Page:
Zimbabwean leader should not be allowed to spread his seeds of dictatorship
throughout the continent and urged Western powers and the African Union to
take drastic action against the Harare administration.
"This is the right time to act for the international community. The
international community has an obligation to release people of Zimbabwe from
ZANU PF bondage," he said, adding that Mugabe had since become a
full-fledged dictator whose wings must be clipped before he spreads seeds of
his dictatorship throughout the continent.
The Kenyan premier, who came to power through a power-sharing deal following
a violent post-election crisis that claimed not less than 1 000 lives, said
there was a strong feeling among Kenyans that the government of Zimbabwe has
completely abandoned its people.
Zimbabwe's power-sharing deal that has echoes of the Kenyan pact, is seen as
the first step to ending the southern African country's unprecedented
economic crisis that is highlighted by the world's highest inflation of 231
million percent, acute shortages of food, fuel, electricity, hard cash and
every basic survival commodity.
However, the failure to form a government after countless round of
negotiations has raised doubts over whether the deal can stand the strain
given deep-seated mistrust between Mugabe and Tsvangirai. - ZimOnline
New Vision, Uganda
Wednesday, 22nd October, 2008
By Ganzi Muhanguzi,
and Moses Mulondo
THE president of the Uganda People's Congress (UPC) party, Miria Obote, has
demanded that the tripartite summit, held in Kampala, tackles good
Addressing journalists at the party's headquarters yesterday, Obote
criticised the Government over what she called 'routine abuse of fundamental
"The greatest set back of the East African Community, COMESA and SADC is
their failure to institutionalise good governance," she said.
The three blocs, comprising 26 countries in eastern and southern Africa,
discussed economic integration and cooperation on transport, energy and ICT.
Presidents Kgalema Motlanthe of South Africa, Pual Kagame of Rwanda, Mwai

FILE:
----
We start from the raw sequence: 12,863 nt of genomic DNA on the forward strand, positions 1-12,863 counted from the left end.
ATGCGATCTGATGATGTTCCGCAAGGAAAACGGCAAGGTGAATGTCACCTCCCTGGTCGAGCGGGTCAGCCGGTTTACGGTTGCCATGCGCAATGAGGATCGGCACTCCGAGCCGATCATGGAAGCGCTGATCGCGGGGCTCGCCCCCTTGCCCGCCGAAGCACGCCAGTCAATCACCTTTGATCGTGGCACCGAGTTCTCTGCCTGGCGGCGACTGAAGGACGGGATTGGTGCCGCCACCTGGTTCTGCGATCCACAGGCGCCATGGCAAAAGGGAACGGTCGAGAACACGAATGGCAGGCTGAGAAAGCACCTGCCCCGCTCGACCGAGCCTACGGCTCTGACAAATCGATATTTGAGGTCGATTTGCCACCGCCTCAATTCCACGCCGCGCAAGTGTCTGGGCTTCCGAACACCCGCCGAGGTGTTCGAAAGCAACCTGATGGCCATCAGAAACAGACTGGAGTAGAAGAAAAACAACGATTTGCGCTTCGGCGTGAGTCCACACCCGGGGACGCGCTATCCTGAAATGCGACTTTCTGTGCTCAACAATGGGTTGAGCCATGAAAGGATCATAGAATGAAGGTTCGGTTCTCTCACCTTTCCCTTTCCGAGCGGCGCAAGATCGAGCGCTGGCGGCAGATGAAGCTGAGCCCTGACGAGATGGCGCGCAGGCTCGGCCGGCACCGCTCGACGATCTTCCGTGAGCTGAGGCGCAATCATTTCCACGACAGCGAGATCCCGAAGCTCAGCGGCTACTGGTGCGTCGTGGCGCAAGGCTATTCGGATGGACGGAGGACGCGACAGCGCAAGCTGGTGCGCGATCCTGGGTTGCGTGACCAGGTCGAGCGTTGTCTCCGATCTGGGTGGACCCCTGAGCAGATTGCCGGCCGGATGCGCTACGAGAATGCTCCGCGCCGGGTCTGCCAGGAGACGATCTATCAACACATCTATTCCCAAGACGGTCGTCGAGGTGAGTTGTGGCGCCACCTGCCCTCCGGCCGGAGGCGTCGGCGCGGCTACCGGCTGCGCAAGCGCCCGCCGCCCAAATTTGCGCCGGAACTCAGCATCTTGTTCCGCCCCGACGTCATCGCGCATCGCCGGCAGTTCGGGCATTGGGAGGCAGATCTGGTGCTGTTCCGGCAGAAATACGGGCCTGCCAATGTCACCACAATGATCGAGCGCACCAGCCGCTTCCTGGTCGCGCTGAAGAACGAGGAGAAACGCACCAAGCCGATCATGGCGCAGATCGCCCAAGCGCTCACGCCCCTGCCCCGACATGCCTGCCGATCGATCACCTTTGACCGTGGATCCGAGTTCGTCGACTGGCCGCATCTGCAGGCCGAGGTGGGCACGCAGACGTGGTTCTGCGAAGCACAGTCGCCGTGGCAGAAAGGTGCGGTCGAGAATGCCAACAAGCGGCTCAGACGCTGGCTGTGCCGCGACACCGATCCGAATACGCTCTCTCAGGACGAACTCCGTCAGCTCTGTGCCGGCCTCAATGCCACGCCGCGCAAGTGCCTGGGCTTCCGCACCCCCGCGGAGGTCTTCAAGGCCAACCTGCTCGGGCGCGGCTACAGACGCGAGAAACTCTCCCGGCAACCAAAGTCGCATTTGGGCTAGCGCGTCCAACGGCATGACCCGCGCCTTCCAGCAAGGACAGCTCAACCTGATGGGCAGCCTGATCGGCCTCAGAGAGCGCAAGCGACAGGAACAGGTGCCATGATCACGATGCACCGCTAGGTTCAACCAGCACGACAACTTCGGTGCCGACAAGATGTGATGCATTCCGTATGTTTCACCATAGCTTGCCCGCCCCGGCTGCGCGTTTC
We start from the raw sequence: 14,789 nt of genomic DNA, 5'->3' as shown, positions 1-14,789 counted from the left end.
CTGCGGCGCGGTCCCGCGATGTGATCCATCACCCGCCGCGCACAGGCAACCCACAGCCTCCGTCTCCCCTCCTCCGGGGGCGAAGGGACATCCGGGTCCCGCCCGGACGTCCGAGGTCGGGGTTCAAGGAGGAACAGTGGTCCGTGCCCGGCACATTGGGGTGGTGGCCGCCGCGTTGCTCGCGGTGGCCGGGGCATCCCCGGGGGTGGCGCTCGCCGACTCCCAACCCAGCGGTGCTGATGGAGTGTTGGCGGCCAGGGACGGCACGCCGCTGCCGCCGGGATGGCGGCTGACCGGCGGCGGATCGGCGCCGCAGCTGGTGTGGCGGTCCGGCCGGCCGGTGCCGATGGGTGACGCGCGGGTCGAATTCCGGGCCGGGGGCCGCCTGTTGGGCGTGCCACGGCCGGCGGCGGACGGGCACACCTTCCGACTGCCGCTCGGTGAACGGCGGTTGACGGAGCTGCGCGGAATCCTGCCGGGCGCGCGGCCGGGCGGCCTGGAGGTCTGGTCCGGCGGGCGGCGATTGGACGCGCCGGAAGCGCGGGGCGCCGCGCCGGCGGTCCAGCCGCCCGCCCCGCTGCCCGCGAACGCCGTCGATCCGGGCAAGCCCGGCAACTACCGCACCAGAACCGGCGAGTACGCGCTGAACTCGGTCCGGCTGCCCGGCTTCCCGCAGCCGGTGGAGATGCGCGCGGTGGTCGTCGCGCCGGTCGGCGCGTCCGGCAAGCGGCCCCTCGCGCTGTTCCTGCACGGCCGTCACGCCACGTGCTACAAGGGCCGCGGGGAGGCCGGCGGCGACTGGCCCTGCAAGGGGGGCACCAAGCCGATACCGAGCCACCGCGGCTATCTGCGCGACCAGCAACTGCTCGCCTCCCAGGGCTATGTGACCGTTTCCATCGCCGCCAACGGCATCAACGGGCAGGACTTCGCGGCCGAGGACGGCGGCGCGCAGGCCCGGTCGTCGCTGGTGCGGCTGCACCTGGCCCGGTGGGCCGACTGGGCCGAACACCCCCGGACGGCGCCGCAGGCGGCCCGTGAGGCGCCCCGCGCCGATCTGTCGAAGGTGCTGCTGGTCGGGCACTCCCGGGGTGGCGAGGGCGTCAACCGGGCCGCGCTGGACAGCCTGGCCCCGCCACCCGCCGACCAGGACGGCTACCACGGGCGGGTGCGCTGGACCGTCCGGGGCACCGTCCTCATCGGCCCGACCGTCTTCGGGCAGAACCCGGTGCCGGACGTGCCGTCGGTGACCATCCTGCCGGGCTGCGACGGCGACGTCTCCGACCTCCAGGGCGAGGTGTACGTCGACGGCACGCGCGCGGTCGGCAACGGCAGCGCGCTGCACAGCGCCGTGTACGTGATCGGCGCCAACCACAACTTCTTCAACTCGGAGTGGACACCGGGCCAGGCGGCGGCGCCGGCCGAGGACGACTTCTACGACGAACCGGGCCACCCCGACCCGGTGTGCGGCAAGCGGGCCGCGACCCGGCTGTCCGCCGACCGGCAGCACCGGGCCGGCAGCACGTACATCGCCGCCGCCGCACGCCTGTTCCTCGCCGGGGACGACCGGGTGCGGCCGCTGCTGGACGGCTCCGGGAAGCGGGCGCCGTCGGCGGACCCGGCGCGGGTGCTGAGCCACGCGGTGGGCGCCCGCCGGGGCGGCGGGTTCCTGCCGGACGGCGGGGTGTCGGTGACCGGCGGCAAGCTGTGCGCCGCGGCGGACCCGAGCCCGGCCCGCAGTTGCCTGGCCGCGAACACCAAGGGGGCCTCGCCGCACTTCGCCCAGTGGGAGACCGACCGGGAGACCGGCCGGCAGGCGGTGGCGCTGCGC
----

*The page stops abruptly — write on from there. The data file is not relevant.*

Kibaki of Kenya, Jakaya Kikwete of Tanzania, Robert Mugabe of Zimbabwe and
Burundi's vice-president attended the meeting. The Zimbabwean opposition
also sent a delegation.
Obote also contested the legitimacy of some of the leaders who attended the
"Because several of the leaders in EAC, COMESA and SADC do not enjoy popular
support, they are in office against the will of their people."
She added that the failure of the three trading blocs to develop into
effective common markets was regrettable.
"The lack of harmonisation between these blocs is a source of duplication,
and wastage of scarce resources," she said.
She urged Africans to demand good governance and called for sanctions
against errand leaders through regional and national courts.
Commenting on the political impasse in Zimbabwe, Patrick Mwondha, a UPC
official, said it was a tragedy that the ruling party and main opposition
party had failed to reach an agreement.
"Zimbabwe is virtually a failed state at the moment, and this is the tragedy
of African governance," he said.
On a different note, Obote said her party was still looking for a suitable
candidate for the Kyadondo North parliamentary seat. The seat fell vacant
after Prof. Ssebunya Kibirige passed away earlier this month.
"We are still searching for a suitable candidate, but for now, there is
none," she said.
Zimbabwe is set to receive almost $500 million (£307 million) of aid for its
health system, with the money going through President Robert Mugabe's
Reserve Bank, raising fears that his regime will benefit.
By Sebastien Berger in Johannesburg and Peta Thornycroft in Harare
Last Updated: 11:27PM BST 22 Oct 2008
The Global Fund to fight Aids, Tuberculosis and Malaria, administered by the
United Nations and funded by Britain, America and other critics of the
Harare regime, has agreed in principle to Zimbabwe's request for help. Jon
Liden, its communications director, confirmed that Zimbabwe had applied for
almost $300 million to fight Aids, $58 million to combat tuberculosis,
almost $60 million for malaria and $83 million for its health service in
general. This application had cleared the most important hurdle by gaining
approval from the "technical review panel".
All that remains is for the Global Fund's board to agree to release the
funds at its meeting in New Delhi next month. Mr Mugabe's regime has already
described this as a "foregone conclusion".
But Zimbabwean law states that all foreign exchange must be deposited with
the Reserve Bank. Gideon Gono, its governor and one of Mr Mugabe's closest
allies, routinely delays releasing any funds.
The Reserve Bank held on to $600,000 for one aid programme for several
months. A senior official with one donor organisation in Harare said that